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How Dayton arrived among college basketball's elite: 'We can go win a national championship'

Dayton Flyers forward Obi Toppin (left) and guard Jalen Crutcher (10) react late in the second half of a game against Rhode Island. (David Kohl/USAT)

AMHERST, Mass. – Dayton is racing toward a historic season, redefining generational standards for its own storied program and conjuring memories of some of the greatest teams in Atlantic 10 history.  

Dayton star Obi Toppin has emerged as college basketball’s viral sensation – think Zion lite – in soaring from virtual obscurity to a lottery pick amid an endless hailstorm of dunks. His roommate, Jalen Crutcher, has surged from an overlooked recruit in his hometown of Memphis to a legitimate NBA prospect.

They’ve combined to put No. 5 Dayton on target for the highest NCAA tournament seed in school history and the Atlantic 10’s highest-seeded team since the Jameer Nelson-led Saint Joseph’s squad of 2004. That team snared a No. 1 seed after an undefeated regular season. This Dayton team is 23-2 with only a pair of overtime losses to Colorado and Kansas.

Dayton’s 14-game win streak is its longest since the 1957-58 season. And the Tao of this Dayton team – overlooked players, an under-recruited star and a coach bouncing back from being fired – was summed up perfectly by third-year coach Anthony Grant this weekend: “How long does it take to be an overnight success?”

Grant brings a professor’s demeanor, an accountant’s pragmatism and an allergy to hyperbole to the sideline. He’s gone from star assistant to Billy Donovan at Florida to upsetting Duke in the NCAA tournament as head coach at VCU to getting dismissed after six uneven seasons at Alabama. After a two-year tour as an NBA assistant, he’s remained one of the rare college basketball coaches who vigorously avoids self-promotion. His former colleague at Florida, John Pelphrey, sums up Grant succinctly: “Anthony isn’t going to out-tweet anybody.”

Grant’s question about overnight success cuts to the core of both the story of Grant and this particular Dayton supernova, as both have long been preparing for this moment. No one else was ready for them.

As casual sports fans turn to college basketball and ask how Dayton found itself alongside familiar names like Gonzaga, Kansas and Duke in the rankings, Grant knows that this season isn’t actually an overnight success. It’s a summation of collective work, development and journeys – an arrival born of no one thinking they’d yet arrived.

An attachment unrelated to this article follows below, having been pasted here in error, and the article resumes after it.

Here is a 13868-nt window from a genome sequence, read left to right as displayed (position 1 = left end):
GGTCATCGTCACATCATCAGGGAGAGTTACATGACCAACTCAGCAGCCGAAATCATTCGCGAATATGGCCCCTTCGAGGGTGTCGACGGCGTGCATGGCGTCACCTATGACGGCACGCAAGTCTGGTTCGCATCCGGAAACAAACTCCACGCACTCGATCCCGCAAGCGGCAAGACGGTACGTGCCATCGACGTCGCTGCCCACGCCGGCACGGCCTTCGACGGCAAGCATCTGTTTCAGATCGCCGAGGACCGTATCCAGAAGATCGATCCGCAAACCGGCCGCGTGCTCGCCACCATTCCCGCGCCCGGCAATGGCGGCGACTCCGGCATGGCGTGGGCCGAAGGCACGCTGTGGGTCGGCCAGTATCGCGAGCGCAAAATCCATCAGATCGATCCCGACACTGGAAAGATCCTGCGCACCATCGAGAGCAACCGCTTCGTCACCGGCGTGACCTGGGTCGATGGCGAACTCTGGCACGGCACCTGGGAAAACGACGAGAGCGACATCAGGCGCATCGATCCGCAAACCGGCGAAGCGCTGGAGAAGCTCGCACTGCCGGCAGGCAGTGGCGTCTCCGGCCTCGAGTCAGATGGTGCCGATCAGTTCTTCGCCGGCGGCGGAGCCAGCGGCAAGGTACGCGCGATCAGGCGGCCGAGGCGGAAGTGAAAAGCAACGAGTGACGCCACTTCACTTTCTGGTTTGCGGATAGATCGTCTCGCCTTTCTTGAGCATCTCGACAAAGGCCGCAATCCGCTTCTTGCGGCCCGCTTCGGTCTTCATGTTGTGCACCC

Can Dayton win the national title? You’d have gotten crooked looks if you mentioned that at Atlantic 10 media day after the Flyers were picked third in the league. But the record, résumé and results would indicate that it can. Dayton’s losses to the Jayhawks and Buffaloes on neutral floors are better than its wins. But the Flyers have beaten a smattering of decent teams – Virginia Tech, Saint Mary’s, Richmond and Rhode Island among them – and are 12-0 in league play. “We feel like we can go win a national championship,” Crutcher said. “That’s what we talk about a lot.”

That’s where Grant, a man with a perpetual poker face, wants to hit pause. He understands his players’ ambition but is far more concerned about the present. His past offers a window into his worldview.

Over the phone last week, Oklahoma City Thunder coach Billy Donovan – who has been Grant’s boss at Marshall, Florida and with the Thunder – cackles through story after story about his old friend in his distinct Long Island accent. He knows Grant is focused only on what’s in front of him because that’s the only way he’s ever looked.

Grant would drive on recruiting trips while working for Donovan at Marshall in the mid-1990s. Donovan would be in the passenger seat, look over and see that Grant’s eyes were squinted so tight locked in on the road that he worried Grant was asleep.

“I called him Slits,” Donovan said. “I’d say, ‘I have to put toothpicks in your eyes. They’re like little slits. Can you even see out the windshield?’”

Dayton's Obi Toppin and coach Anthony Grant look on during a game against Fordham on Feb. 1. (Michael Hickey/Getty Images)